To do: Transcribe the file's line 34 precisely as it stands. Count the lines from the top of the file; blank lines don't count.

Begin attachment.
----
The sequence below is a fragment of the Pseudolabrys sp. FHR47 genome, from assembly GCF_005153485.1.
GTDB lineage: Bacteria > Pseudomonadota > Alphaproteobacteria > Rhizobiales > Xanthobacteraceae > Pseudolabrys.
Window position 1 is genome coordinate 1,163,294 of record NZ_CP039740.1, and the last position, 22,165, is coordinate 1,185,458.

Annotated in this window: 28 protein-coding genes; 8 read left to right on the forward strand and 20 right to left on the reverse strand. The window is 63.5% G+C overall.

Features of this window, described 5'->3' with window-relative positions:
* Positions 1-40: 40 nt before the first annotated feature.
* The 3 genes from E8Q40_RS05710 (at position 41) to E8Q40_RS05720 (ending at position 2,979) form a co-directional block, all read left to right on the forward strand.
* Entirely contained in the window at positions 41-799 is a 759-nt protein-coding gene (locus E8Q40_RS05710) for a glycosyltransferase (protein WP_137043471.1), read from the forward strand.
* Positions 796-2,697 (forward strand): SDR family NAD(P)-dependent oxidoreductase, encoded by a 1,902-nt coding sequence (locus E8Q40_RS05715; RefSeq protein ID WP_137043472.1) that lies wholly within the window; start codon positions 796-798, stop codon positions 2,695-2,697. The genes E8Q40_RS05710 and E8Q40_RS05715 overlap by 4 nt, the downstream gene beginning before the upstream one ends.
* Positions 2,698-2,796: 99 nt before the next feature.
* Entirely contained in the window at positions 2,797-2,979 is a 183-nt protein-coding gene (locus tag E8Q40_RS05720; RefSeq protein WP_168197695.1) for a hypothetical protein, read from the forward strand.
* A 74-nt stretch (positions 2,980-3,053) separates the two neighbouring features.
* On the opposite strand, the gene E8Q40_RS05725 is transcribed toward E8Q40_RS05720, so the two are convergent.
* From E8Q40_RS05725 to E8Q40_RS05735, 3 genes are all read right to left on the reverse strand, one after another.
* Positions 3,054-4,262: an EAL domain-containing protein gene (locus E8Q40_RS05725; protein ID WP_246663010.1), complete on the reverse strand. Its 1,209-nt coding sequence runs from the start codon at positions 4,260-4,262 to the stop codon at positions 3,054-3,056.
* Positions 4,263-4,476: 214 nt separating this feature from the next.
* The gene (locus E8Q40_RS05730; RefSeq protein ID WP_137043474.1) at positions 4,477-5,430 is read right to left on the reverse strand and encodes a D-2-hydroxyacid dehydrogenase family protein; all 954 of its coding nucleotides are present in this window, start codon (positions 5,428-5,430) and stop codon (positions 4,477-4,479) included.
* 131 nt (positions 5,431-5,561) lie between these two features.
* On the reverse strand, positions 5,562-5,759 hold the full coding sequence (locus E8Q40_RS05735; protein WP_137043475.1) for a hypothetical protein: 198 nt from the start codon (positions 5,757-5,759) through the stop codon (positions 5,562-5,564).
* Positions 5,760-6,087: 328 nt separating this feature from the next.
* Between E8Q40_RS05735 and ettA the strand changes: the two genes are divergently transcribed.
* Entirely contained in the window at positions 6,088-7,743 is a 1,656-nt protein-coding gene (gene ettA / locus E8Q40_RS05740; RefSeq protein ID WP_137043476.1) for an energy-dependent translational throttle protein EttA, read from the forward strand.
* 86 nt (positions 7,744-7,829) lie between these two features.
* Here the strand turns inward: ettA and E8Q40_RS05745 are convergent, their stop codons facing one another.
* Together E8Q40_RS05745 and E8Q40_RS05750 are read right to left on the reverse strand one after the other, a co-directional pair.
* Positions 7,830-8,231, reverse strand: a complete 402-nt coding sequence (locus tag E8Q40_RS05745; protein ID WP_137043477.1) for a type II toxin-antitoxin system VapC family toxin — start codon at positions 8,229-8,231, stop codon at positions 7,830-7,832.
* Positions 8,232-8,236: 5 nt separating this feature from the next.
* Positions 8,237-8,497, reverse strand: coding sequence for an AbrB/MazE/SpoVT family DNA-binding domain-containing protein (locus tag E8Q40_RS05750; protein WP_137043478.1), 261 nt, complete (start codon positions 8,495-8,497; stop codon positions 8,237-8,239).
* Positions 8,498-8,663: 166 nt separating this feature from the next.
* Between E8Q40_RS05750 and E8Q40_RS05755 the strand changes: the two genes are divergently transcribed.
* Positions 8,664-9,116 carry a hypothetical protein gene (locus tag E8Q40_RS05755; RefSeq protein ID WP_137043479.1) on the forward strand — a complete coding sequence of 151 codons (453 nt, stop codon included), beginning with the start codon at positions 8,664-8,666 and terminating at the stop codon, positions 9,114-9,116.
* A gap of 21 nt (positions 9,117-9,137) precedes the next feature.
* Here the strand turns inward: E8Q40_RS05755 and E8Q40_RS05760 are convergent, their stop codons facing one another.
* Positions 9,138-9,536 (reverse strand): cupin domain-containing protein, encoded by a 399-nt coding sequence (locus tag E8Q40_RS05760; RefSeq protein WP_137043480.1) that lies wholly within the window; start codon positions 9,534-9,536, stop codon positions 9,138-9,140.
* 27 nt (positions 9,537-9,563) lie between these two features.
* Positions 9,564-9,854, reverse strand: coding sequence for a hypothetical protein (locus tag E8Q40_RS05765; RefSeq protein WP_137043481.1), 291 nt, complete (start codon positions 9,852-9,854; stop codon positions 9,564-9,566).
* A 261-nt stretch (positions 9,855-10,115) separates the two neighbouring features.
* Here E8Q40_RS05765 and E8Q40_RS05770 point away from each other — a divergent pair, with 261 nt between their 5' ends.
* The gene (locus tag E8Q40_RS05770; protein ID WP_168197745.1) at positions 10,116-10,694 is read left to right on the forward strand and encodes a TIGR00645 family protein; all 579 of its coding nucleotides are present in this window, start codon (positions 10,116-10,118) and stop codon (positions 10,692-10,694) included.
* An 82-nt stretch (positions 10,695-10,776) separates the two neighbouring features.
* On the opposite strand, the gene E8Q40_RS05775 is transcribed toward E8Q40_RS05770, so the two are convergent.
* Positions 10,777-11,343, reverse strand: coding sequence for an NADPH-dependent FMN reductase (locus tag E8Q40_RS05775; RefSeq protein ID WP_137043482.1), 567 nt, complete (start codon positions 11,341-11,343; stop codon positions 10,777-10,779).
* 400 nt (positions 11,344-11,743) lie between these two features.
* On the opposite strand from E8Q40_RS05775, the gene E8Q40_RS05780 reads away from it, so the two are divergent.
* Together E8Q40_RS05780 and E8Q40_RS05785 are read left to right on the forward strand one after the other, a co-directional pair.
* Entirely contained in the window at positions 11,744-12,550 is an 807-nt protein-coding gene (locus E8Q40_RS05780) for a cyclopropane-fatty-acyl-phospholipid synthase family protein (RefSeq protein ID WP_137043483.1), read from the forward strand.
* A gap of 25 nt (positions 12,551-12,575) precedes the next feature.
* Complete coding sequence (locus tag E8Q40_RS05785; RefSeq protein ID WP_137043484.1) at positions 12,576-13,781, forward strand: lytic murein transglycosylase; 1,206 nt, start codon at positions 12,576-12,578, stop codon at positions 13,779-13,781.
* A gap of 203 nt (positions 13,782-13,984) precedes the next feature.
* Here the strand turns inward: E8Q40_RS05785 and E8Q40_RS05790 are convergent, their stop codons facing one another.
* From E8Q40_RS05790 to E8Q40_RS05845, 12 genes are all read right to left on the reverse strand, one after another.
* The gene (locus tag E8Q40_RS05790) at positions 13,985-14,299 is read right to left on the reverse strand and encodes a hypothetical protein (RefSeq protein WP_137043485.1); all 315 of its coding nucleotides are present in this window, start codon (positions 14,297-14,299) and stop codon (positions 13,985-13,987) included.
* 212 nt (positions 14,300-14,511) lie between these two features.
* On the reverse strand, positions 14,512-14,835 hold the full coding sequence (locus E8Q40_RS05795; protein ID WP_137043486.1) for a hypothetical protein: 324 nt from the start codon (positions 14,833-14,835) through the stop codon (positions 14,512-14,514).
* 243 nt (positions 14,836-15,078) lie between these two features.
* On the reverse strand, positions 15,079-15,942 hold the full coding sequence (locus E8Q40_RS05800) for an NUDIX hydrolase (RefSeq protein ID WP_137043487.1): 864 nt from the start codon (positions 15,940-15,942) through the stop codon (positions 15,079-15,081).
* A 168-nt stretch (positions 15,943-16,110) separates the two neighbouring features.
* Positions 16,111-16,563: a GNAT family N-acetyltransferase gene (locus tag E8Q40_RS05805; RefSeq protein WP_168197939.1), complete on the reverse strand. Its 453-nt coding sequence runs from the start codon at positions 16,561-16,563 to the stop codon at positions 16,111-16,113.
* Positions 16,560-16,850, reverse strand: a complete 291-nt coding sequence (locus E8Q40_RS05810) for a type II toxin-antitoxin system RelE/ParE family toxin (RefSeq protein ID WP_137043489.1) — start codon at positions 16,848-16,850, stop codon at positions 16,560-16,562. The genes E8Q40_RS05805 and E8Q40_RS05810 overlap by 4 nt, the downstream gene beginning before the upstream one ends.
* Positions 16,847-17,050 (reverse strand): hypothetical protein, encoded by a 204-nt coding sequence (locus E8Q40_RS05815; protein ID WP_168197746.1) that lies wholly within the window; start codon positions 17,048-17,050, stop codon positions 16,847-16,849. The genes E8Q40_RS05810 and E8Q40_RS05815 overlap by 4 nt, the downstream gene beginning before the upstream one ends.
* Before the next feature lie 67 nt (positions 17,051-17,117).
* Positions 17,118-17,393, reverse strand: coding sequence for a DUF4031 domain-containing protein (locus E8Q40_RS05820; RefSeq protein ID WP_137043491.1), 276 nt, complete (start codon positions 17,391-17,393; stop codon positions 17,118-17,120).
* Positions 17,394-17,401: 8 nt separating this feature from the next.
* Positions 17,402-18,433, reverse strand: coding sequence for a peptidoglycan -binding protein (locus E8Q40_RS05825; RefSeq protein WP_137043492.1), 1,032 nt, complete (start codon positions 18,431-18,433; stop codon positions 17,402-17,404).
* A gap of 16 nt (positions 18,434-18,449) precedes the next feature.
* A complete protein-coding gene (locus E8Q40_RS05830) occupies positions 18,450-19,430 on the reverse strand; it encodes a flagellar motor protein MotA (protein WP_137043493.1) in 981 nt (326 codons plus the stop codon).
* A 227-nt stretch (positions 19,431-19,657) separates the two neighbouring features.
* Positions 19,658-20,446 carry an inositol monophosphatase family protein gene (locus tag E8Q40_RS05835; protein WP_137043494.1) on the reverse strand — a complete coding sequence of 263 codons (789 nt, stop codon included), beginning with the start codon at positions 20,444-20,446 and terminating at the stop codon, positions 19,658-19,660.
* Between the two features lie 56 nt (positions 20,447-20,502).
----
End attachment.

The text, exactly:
* Positions 9,138-9,536 (reverse strand): cupin domain-containing protein, encoded by a 399-nt coding sequence (locus tag E8Q40_RS05760; RefSeq protein WP_137043480.1) that lies wholly within the window; start codon positions 9,534-9,536, stop codon positions 9,138-9,140.